66 stations measured rise in water level
The Dharla, Jamuna, Gur, and Jadukata rivers and most of their tributaries were swelling above the danger mark on Friday submerging a vast tract of area in northern Bangladesh.
The Dharla River in Kurigram was flowing 46 centimetres above the danger mark at Kurigram station while Jamuna river was flowing 4 centimeter above the danger level at Sariakandi point, according to the latest bulletin by the Flood Forecasting and Warning Center (FFWC) on Friday morning.
Gur river was flowing above 52 centimeters while Jadukata river was flowing above 145 centimeters in Singra and Lorergarh point respectively.
Out of total 101 water level stations monitored, 66 water level stations witnessed rise in water level on Friday morning, while 32 saw fall in water level and three remained steady, FFWC bulletin shows.
When asked, Md Arifuzzaman Bhuiyan, executive engineer of FFWC, told Dhaka Tribune that the water level was flowing above danger level at four points, but it is temporary and water level will come down within a day or two.
“However, the situation in Kurigram is a bit alarming and we are alert on situations in the district,” he said.
Because of higher rainfall in North-East Indian states, the water of major rivers are above danger level in Sylhet and Sunamganj which will stay for a day or two before coming down, he opined.
The FFWC mentioned that water levels at Brahmaputra- Jamuna Rivers was in rising trend when the monitoring was done.
In the next 24 hours, the Brahmaputra River may remain in a steady state while the Jamuna River may rise, it forecasted.
The major rivers of the Upper Meghna Basin in the North-Eastern region of the country are in rising trend, which may continue for the next 24 hours, it added.
In terms of rainfall, 200.0 mm was recorded at Lorergarh of Sylhet, 116mm at Durgapur of Netrokona, 94mm at Jaflong of Sylhet and 85mm at Dalia of Nilphamari during 24 hours till 9am Friday.
77mm rainfall was recorded at Panchagarh, 69mm at Panchpukuria, 68mm at Moheshkhola, and 65mm at Lalakhal.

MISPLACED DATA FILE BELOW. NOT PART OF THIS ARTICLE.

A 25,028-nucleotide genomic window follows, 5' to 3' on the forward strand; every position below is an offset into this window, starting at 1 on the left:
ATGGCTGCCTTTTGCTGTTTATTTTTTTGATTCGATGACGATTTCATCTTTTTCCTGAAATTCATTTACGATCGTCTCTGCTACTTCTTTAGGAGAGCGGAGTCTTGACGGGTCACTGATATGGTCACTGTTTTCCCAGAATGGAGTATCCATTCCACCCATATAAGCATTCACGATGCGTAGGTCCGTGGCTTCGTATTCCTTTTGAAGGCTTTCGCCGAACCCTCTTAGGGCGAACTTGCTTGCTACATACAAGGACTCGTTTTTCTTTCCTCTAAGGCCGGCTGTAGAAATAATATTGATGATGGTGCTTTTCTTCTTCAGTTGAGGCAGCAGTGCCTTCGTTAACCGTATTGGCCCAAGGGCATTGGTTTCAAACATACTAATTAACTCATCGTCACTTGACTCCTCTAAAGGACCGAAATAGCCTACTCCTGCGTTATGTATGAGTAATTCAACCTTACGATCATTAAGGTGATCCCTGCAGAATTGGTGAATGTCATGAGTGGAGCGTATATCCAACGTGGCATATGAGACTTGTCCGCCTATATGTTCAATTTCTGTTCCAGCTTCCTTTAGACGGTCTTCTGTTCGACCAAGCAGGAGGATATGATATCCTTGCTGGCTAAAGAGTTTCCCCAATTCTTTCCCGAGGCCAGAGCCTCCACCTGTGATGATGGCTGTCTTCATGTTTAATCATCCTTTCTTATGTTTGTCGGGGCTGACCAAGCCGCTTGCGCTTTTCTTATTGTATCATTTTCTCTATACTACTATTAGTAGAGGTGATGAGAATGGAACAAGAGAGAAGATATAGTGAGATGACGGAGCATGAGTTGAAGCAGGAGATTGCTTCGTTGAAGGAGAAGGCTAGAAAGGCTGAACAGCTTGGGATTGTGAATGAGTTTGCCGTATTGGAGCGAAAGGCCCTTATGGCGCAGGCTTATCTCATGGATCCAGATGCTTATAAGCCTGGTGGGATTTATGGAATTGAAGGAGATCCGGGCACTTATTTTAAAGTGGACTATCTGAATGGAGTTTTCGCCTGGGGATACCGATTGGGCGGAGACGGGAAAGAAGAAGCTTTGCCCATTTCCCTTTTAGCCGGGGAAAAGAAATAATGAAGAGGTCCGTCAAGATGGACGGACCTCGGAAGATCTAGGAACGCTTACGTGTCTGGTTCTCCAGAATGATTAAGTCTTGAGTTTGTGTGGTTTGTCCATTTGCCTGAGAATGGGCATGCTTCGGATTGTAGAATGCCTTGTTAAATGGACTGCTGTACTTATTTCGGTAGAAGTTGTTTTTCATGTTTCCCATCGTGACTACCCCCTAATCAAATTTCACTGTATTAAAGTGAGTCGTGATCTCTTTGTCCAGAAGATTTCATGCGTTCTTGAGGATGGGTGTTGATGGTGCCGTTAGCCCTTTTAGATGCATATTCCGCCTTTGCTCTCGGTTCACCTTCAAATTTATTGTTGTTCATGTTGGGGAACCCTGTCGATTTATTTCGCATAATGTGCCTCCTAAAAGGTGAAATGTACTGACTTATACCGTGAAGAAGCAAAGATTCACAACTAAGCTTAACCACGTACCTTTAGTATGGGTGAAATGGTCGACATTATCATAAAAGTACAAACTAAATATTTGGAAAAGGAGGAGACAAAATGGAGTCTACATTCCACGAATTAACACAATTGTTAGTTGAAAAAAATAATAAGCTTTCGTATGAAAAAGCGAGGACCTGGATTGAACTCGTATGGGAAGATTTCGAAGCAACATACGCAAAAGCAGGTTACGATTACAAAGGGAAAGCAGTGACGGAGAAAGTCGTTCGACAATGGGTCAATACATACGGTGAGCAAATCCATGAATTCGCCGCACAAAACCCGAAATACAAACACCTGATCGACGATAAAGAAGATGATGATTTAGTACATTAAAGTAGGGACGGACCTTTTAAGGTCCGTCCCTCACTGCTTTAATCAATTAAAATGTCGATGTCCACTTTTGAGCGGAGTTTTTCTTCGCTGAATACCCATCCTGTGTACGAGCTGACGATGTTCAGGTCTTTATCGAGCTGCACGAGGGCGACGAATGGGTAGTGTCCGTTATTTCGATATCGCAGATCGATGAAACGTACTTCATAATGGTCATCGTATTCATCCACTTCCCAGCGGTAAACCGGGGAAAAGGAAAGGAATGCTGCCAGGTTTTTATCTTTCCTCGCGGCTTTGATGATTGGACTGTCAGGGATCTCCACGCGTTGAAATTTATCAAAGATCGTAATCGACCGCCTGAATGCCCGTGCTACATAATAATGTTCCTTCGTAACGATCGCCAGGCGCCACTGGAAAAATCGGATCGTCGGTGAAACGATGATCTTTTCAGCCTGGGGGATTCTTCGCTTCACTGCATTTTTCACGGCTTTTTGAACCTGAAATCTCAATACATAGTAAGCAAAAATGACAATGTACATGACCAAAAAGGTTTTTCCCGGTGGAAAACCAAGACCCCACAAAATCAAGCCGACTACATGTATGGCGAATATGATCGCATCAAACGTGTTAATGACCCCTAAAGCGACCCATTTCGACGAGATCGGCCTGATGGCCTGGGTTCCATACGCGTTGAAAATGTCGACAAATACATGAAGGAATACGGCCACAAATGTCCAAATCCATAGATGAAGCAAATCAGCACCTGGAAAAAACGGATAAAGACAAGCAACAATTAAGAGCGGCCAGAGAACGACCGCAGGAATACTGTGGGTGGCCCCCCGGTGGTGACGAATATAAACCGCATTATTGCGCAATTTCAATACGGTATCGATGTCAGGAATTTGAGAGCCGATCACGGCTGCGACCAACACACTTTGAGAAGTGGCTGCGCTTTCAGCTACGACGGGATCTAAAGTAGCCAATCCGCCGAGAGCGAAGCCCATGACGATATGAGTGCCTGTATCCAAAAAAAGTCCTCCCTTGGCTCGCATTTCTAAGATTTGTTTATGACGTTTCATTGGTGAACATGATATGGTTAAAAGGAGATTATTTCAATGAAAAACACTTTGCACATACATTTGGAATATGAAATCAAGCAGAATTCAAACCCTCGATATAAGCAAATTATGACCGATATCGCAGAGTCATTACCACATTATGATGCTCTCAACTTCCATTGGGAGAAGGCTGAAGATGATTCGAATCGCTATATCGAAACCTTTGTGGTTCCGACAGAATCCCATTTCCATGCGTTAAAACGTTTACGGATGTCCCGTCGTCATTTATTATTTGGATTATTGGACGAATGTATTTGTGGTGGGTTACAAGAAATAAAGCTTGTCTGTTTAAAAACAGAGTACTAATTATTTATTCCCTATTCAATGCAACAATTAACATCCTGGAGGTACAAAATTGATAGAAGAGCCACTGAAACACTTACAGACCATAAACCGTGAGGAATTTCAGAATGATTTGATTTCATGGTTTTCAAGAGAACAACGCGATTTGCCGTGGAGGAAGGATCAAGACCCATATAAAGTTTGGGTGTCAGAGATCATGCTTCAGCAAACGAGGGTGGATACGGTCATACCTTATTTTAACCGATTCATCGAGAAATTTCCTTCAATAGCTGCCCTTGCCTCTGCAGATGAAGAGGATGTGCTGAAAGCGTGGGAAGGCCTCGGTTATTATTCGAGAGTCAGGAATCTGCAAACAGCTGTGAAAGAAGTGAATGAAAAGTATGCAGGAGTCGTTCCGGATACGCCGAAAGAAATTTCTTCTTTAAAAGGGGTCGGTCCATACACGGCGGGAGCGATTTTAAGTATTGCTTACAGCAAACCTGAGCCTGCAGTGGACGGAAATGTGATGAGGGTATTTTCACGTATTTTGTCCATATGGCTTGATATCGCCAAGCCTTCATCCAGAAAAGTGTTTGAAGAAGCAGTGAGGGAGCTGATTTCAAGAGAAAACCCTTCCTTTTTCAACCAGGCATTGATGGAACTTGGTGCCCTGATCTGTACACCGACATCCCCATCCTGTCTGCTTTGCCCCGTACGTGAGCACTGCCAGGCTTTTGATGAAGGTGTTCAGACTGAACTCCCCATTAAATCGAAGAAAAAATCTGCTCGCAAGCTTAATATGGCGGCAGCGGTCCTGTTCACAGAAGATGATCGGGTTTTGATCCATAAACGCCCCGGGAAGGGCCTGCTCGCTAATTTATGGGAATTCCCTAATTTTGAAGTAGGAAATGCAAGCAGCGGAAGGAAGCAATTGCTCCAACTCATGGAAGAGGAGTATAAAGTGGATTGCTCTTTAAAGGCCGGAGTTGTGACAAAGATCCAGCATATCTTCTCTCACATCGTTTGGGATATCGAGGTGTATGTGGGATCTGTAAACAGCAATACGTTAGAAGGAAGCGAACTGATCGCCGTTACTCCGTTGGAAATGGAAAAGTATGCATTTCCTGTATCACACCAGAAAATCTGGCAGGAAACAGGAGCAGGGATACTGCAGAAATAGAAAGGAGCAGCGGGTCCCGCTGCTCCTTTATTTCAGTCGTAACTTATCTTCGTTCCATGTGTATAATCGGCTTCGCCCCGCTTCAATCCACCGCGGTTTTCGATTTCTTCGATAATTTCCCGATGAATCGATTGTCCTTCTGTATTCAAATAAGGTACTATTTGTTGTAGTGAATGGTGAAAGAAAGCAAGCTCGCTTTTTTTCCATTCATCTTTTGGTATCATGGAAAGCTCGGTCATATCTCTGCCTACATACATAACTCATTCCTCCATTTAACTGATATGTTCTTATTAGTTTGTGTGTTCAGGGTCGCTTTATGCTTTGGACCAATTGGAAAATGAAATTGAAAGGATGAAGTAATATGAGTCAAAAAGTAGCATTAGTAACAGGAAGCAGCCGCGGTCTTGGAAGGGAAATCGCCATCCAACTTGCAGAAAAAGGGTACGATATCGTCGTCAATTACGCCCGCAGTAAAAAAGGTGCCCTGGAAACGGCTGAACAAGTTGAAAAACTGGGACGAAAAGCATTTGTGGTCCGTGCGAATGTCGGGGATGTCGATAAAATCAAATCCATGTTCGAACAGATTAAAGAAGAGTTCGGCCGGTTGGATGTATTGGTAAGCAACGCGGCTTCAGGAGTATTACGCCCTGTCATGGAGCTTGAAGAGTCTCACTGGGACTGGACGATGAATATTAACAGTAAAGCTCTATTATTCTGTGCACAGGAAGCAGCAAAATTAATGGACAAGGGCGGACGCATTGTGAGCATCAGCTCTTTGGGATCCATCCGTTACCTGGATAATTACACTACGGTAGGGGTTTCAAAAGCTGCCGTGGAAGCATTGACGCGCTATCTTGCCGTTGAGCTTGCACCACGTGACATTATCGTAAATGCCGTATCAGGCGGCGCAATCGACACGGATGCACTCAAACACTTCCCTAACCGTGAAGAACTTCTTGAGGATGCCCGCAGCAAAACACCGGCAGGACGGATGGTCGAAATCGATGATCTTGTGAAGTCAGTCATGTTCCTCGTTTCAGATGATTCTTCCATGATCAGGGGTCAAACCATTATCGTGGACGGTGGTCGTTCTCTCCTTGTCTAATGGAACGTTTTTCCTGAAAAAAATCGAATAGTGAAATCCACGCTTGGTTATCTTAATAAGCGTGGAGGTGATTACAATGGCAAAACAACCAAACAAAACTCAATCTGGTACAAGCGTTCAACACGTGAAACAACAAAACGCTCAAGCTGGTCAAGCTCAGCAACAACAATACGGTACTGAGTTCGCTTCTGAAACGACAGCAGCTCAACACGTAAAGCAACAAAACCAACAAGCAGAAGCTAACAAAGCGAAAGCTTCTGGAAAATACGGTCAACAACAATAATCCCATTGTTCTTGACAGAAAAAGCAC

It was 62mm in Narayanhat, 59mm in Chittagong, 58mm in Rangamati, and 51mm at Nakuagaon.
Significant rainfalls were also recorded during this period at Sikkim, Assam, Meghalaya & Tripura states of North-East India. It was 424mm at Cherrapunji, 245mm at Shillong, and 72mm at Pasighat of India.
In Kurigram, rainfall in recent days and water from the upstream have caused Teesta, Dharla and Brahmaputra rivers to burst their banks and inundate new char areas in the district, leaving thousands of locals marooned.
According to the local Water Development Board, Dharla was flowing 45 centimetres above its danger level on Friday morning. Teesta and Brahmmapurta were flowing near the danger mark.
Riverbank erosion has taken a serious turn, causing immense suffering for the locals of Sadar, Rowmari, Rajibpur, Chilmari, Ulipur, and Nageshwari upazilas.
In the last two days, around 15 families have so far lost their habitations to erosion by Brahmaputra River in Sadar upazila’s Jatrapur Union, said the union’s chairman Ayub Ali Sarkar.
In Sunamganj, a vast tract of cropland and roads were inundated as the water level in Surma, Jadukata, Rokti and Khasiamara Rivers swelled due to incessant rainfall and onrush of water from India.
Md Sabibur Rahman, executive engineer of Water Development Board, confirmed that 420 mm rainfall was recorded in India’s Cherrapunji. So the onrush of water from India has caused a rise in the water level of rivers in the district.
Around 2500 hectares of Aman paddy were submerged in Sadar, Tahirpur, Bishwamvarpur, and Dowara bazaar upazilas, said Md Safar Uddin, deputy director of Department of Agricultural Extension (DAE).
In Lalmonirhat, some 5,000 people have been marooned as the low-lying areas were inundated due to incessant rainfall for the last two days and the onrush of hill water, said deputy commissioner Abu Zafar.
Besides, some fresh areas have been flooded in the district as the Teesta River was flowing above its danger level in the morning, causing immense sufferings to the people living by the river banks.
In Nilphamari, Teesta river was flowing 27cm above the danger mark at the Dalia point Friday morning after first crossing the danger mark Wednesday night when it was flowing at 12cm above the danger mark, confirmed Nurul Islam, the gauge reader at Teesta Barrage.
“All 44 gates of the Teesta Barrage have been kept open to control the strong current,” he said.
Low-lying areas of Dimla, Jaldhaka and Lalmonirhat were inundated due to heavy rain and as a result 27 families in Dimla's Baishpukur area have become stranded, Dalia Water Development Board's warning centre said.
Our Correspondents Ariful Islam, Kurigram, Moaezzem Hossain, Lalmonirhat,Taiyeb Ali Sarkar, Nilpahmari and Himadri Shaker, Sunamganj contributed to this report.